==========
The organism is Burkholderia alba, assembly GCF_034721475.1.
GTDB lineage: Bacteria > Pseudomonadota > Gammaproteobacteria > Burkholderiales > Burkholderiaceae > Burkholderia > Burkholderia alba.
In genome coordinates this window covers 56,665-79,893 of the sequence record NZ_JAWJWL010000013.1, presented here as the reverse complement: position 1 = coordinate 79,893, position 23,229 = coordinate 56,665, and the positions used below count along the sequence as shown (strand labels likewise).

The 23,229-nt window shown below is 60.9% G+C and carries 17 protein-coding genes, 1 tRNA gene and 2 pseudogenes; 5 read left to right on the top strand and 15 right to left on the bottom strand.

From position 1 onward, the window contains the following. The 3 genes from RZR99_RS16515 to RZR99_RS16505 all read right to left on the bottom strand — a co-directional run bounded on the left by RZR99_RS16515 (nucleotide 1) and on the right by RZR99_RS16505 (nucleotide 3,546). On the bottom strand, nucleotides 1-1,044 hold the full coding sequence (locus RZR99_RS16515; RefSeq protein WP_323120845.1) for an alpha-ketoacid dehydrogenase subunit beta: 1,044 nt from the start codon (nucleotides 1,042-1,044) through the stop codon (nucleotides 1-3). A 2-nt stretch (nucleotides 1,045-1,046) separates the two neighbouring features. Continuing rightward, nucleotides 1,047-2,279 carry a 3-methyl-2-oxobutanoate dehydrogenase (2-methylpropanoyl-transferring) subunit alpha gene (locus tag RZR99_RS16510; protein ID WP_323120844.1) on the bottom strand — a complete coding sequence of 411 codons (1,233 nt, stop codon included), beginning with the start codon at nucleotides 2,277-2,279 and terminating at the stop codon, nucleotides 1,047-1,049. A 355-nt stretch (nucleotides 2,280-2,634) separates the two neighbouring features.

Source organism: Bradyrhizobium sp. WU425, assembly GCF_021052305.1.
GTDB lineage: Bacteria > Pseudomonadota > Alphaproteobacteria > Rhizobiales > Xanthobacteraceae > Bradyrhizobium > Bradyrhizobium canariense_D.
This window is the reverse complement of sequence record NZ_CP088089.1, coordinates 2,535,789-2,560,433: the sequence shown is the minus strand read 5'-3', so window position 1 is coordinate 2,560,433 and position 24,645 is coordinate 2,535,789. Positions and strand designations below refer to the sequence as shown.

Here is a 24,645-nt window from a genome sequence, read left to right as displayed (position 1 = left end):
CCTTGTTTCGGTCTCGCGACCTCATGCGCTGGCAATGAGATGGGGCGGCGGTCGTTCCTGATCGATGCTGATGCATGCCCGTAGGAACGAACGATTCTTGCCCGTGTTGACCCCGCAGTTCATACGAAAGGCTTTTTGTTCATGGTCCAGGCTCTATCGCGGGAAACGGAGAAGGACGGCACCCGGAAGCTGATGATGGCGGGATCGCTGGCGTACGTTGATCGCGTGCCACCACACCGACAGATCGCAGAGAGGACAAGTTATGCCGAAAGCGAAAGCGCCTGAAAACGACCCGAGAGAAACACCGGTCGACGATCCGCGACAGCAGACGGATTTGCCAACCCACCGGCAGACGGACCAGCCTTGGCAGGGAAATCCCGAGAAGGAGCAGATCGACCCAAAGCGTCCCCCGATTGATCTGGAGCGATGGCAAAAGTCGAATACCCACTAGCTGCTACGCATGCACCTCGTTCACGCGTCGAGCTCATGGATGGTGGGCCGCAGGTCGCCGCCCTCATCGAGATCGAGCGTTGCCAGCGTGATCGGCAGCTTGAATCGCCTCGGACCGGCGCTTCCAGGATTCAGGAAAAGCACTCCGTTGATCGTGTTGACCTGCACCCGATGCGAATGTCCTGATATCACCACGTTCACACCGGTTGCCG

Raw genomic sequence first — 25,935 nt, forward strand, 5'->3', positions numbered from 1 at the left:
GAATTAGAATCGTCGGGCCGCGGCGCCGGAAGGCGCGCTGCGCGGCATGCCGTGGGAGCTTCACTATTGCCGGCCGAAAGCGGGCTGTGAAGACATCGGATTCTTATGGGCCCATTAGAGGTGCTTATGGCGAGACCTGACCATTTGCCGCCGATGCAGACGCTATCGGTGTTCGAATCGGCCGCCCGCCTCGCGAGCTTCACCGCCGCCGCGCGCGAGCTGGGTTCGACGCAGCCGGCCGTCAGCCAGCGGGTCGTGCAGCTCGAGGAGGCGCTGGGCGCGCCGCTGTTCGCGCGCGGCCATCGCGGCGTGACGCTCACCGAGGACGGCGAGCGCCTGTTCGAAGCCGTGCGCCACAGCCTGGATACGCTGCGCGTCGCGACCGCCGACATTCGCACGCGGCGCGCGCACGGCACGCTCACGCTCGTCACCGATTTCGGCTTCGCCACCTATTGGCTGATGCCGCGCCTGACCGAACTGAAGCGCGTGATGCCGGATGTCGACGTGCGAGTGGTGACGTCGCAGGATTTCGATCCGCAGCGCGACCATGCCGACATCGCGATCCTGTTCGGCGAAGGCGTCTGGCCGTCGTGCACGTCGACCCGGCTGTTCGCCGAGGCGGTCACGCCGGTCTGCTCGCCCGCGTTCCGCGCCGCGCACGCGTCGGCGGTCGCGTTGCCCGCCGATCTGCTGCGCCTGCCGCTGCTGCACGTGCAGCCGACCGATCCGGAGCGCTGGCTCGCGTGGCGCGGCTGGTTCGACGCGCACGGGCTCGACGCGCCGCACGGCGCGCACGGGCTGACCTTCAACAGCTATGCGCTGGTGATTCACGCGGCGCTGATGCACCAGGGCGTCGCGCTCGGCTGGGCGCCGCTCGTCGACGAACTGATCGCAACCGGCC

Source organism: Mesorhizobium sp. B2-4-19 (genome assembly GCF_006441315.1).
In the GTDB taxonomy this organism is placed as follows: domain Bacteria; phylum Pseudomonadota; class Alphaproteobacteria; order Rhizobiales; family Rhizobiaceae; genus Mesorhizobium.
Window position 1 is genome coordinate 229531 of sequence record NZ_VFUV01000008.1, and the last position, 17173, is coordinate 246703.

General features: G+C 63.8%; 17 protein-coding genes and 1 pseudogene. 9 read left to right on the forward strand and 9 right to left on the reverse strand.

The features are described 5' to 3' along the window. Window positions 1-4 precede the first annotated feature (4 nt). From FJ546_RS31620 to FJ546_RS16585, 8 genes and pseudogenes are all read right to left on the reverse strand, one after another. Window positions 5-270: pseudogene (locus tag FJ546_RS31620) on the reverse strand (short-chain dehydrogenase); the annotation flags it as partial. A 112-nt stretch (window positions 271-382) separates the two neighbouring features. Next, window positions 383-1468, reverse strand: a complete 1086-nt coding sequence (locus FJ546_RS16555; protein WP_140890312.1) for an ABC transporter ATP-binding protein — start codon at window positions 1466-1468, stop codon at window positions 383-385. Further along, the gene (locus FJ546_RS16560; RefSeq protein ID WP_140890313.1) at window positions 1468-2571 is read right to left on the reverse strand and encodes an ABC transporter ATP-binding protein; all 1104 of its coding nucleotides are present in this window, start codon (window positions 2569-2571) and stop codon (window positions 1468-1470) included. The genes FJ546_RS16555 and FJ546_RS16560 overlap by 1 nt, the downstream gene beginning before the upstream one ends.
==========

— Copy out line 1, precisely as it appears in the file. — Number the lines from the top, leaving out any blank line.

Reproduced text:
The organism is Burkholderia alba, assembly GCF_034721475.1.